Whether CQC, HSE or an LA brings the prosecutions, where a provider either pleads guilty or is found guilty by the court, the judge will apply the new Sentencing Council guidelines for Health and Safety offences. This “definitive guideline” applies to all organisation and offenders sentenced on or after 1 February 2016. It lays out a step-by-step process for the judge to follow in deciding what fine to impose. As is usual in all sentencing, the judge must, amongst other things, ensure that the fine is proportionate to the offender’s overall financial means, reduce the fine if the offender has pleaded guilty, consider whether the offender should also pay compensation and give reasons for his decision. The judge must also consider the culpability of the offender and the risk of harm the offender created.
Company turnover now central to the level of fine imposed
Most importantly, the judge must consider the size of the turnover of the offending provider. Where a company’s turnover is no more than £2 million, it is classed as a “Micro” company with fines for the most serious offences falling in the range of between £150,000 to £450,000. If the turnover is between £2 million and £10 million, the company is “Small”, with an upper range of fines of between £300,000 to £1.6m. “Medium” companies, with a turnover of between £10m to £50m, have an upper range of between £1m and £4m and “Large” companies with a turnover of £50 million and over, have a fine range of between £2.6m and £10m for the most serious category of offence.
Huge hike in fines following the introduction of the Sentencing Guidelines
Recent months have seen the levels of fines increase dramatically as courts apply the new guidelines. The first CQC prosecution resulted in St Anne’s Community Services being fined £190,000 in June for a breach of Regulation 12(1) of the 2014 Regulations, following the death of a 62 year old man who broke his neck in a fall from a shower chair. There were a number of mitigating factors in this case with the judge reducing the fine for an early guilty plea and to reflect the charitable status of the provider, amongst other reasons. The relevant fine range however was £300,000 to £1.3m. Outside of the health and care sector, Network Rail was fined £6m, reduced to £4 million for a guilty plea following the death of a woman at a level crossing. Merlin, the owners of Alton Towers was fined £5 million following an accident on a ride which resulted in victims losing limbs.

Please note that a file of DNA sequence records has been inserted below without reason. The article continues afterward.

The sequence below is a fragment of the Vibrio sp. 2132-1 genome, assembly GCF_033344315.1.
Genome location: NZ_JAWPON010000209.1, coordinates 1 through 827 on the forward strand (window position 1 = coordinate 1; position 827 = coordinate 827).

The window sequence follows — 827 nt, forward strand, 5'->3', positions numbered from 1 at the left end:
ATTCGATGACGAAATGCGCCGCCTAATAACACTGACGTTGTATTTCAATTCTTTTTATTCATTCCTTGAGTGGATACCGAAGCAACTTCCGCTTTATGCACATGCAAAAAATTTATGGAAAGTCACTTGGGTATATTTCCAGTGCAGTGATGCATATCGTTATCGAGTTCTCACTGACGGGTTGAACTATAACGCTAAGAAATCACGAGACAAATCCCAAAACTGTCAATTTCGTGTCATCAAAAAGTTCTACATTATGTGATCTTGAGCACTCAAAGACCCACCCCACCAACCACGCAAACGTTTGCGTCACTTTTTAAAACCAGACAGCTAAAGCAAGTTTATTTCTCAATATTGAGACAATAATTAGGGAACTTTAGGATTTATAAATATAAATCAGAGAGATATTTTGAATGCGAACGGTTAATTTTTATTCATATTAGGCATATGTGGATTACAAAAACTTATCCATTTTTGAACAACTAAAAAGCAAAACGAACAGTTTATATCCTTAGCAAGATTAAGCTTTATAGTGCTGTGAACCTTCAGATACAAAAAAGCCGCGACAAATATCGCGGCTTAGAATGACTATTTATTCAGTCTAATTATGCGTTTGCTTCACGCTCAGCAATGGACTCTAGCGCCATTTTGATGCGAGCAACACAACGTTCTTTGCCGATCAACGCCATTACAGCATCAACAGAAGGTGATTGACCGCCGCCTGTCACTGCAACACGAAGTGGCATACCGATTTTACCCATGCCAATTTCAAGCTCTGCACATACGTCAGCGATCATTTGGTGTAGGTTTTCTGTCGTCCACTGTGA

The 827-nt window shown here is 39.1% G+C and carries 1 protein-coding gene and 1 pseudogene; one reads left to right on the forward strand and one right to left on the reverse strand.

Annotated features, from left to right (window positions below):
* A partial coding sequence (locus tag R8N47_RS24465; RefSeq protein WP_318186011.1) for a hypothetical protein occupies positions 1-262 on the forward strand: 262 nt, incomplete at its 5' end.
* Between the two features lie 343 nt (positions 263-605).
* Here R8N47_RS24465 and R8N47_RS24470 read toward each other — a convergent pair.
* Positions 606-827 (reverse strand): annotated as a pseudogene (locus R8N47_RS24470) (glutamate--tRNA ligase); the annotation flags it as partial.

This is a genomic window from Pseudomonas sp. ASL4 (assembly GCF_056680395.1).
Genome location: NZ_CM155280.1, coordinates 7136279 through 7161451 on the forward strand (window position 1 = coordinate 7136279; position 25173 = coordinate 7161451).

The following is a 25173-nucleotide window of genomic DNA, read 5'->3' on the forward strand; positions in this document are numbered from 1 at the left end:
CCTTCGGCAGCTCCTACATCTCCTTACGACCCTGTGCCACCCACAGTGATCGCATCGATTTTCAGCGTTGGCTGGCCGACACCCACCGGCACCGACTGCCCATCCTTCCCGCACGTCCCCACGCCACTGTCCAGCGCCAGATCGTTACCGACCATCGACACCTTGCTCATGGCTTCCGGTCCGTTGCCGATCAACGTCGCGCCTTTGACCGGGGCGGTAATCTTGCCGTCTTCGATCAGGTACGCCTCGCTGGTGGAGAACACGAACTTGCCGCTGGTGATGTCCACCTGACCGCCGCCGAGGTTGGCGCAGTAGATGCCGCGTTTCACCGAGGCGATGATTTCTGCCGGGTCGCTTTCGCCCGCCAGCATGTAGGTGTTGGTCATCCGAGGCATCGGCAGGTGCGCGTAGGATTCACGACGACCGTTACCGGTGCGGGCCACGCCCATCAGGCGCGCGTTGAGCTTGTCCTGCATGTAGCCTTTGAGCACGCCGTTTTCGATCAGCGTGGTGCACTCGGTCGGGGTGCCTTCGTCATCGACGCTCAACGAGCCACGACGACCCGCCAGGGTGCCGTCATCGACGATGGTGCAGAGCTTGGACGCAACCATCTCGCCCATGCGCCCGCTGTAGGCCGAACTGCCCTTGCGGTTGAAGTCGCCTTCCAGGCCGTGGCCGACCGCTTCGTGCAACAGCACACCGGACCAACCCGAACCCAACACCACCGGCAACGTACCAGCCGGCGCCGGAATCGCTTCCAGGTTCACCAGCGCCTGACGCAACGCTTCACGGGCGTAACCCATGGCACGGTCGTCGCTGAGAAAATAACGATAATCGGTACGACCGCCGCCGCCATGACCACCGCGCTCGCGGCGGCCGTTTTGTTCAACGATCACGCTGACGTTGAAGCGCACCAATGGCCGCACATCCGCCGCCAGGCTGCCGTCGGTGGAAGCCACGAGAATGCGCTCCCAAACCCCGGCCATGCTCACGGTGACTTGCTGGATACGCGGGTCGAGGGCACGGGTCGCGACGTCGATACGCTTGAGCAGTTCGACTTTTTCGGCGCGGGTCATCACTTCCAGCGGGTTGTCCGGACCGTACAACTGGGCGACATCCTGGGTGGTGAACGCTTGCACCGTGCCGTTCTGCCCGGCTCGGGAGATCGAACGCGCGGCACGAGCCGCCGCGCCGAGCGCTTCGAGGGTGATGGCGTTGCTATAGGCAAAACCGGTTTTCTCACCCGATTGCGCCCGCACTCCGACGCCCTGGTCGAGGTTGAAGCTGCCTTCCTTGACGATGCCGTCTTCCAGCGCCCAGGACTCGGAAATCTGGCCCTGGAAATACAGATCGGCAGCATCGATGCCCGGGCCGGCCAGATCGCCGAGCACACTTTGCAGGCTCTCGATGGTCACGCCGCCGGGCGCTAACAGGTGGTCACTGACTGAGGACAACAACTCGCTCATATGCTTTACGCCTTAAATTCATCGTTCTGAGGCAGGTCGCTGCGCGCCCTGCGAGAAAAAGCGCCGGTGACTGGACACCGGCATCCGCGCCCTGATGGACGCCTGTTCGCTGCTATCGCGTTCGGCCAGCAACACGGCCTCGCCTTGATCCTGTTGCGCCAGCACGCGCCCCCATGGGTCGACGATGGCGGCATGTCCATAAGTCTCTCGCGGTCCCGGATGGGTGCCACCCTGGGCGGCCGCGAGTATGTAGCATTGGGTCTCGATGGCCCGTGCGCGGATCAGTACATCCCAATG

Just as the MoU was one of the measures taken to meet the Government’s policy objective of closing the ‘regulatory gap’ identified by the Francis Report, so the Sentencing Guidelines aim to meet a policy objective: to bring home to the owners and shareholders of providers the importance of complying with health and safety requirements. Higher fines may well do this. But equally important is proportionate and supportive engagement with providers by the regulator, be it HSE, CQC or the Local Authority. Likewise, when providers face health and safety enforcement action, they must engage early, positively and robustly with the regulator.
As the new sentencing guidelines continue to bite, providers would be well advised to review their health and safety compliance, taking early legal advice where they themselves identify room for improvement or when the regulator takes action. Key areas to focus on are the quality of risk assessments, the take up of health and safety training amongst staff, effective board level oversight and learning from past failings.